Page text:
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Piotr Wciślik is a historian, who specialises in Intellectual History and Digital Humanities. He is assistant professor and deputy director of the Digital Humanities Centre at the Institute of Literary Research of the Polish Academy of Sciences and is the Grant Holder's Scientific Representative in the COST Action New Exploratory Phase in Research on East European Cultures of Dissent (NEP4DISSENT). In both positions, he promotes digital data curation methods for advanced research usage and their application in the study of intellectual and cultural history. He received his PhD summa cum laude from the Central European University in Budapest for a dissertation on unlicensed publishing in Poland under late socialism (see below). He has published extensively on the history of dissident political thought and dissident media.
The main purpose of my project is the preparation of my doctoral dissertation License: The Prefigurative Politics of Polish Dissident Social Media Activism, 1976-1990, for publication. The book project focuses on findings from samizdat studies, media history, and history of dissident political thought in order to reappraise the legacy of unlicensed print culture in Poland between 1976 and 1990. It is a study of the samizdat medium, which aims to comprehend its historical novelty from an intellectual history point of view, and it is a history of dissident political thought that explores how oppositional ideas work ‘on the ground’, so to speak. What did underground editors, printers and distributors think they were doing politically and how did they understand the meaning of dissent for themselves? In what sense did one imagine unlicensed print culture as a space for practicing democracy? Why were certain media forms and certain ways of doing business of publishing considered more in tune with their sense of freedom than others were? How did their beliefs and convictions relate to the intellectual trends in the broader dissident movement and how did these dynamics develop over time?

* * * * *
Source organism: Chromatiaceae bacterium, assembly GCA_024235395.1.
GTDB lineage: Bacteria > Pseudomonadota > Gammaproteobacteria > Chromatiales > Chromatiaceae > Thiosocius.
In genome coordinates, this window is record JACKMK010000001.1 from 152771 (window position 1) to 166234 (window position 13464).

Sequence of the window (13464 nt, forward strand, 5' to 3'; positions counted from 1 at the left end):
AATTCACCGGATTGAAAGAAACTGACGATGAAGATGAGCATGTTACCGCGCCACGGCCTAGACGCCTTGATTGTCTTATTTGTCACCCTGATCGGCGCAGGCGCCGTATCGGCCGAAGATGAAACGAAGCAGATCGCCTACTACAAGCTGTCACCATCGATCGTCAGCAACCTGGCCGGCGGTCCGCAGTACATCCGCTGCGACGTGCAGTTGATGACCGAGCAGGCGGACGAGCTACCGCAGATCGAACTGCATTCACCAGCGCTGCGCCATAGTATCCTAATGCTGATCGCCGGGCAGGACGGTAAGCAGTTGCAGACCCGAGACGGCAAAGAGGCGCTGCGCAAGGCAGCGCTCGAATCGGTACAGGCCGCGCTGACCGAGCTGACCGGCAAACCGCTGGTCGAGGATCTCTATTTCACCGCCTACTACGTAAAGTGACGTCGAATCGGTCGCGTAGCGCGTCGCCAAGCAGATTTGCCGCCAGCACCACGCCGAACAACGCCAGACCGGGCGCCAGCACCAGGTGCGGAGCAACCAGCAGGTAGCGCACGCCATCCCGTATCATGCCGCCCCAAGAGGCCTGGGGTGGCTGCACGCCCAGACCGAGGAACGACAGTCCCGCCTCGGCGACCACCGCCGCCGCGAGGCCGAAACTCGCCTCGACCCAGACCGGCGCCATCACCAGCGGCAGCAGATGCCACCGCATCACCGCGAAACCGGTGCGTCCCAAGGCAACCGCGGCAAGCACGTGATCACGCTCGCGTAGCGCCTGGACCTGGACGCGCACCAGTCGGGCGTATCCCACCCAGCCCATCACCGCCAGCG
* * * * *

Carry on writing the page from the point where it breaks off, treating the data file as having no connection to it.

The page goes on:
Michal Kopeček and Piotr Wciślik, eds, Thinking through Transition: Liberal Democracy, Authoritarian Pasts and Intellectual History in East Central Europe after 1989 (Budapest: CEU Press, 2015).
Nicole Burgonye, Friederike Kind-Kovács, Jessie Labov, Veronika Tuckerová, and Piotr Wciślik, ‘Unlicensed and Unbound: Researching Textual Traffic (Samizdat/Tamizdat) and Information Flow Across Borders’ in The Handbook of COURAGE: Cultural Opposition and Its Heritage in Eastern Europe, edited by Balázs Apor, Péter Apor, and Sándor Horváth ( Budapest: Institute of History, Research Centre for the Humanities, Hungarian Academy of Sciences, 2018), 415-443. doi.org/10.24389/handbook
Piotr Wciślik, ‘The Rubber Waistband and The Resistor: Solidarity Radio and Media Fantasies of Emancipation under Late-Socialism in Poland’, Acta Poloniae Historica 115 (2017): 175-210. http://dx.doi.org/10.12775/APH.2017.115.07
Piotr Wciślik, ‘“Totalitarianism” and the Limits of Polish Dissident Political Thought: Late socialism and after’ in Thinking through Transition: Liberal Democracy, Authoritarian Pasts and Intellectual History in East Central Europe after 1989, edited by Michal Kopeček and Piotr Wciślik (Budapest: CEU Press, 2015), 73-107.
Piotr Wciślik, ‘Movement, Enterprise, Network: The Political Economy of Polish Underground Press’ in Samizdat. Between Practices and Representations, edited by Valentina Parisi (Budapest: Central European University, Institute for Advanced Studies, 2015), 73-86.